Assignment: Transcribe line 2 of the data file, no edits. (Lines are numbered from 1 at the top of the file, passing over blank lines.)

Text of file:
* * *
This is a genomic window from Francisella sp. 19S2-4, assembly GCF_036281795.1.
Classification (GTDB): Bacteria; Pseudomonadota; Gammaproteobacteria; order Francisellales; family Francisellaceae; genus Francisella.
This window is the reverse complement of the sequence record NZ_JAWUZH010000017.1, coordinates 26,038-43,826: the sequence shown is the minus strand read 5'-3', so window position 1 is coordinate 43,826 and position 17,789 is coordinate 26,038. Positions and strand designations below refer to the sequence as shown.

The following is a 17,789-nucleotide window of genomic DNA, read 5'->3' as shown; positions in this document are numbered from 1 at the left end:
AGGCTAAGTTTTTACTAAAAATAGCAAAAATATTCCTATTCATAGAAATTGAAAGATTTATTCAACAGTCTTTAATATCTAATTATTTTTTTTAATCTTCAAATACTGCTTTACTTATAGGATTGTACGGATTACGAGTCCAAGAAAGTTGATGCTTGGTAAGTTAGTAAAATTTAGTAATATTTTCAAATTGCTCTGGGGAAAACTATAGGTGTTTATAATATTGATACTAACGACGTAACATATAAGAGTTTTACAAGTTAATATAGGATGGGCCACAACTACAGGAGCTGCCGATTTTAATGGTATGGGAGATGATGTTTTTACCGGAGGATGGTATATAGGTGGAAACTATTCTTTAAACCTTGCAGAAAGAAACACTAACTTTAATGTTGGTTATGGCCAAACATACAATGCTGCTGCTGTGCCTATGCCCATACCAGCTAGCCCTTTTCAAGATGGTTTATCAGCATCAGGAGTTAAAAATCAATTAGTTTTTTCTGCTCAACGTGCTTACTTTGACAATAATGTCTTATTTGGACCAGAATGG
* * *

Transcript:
Classification (GTDB): Bacteria; Pseudomonadota; Gammaproteobacteria; order Francisellales; family Francisellaceae; genus Francisella.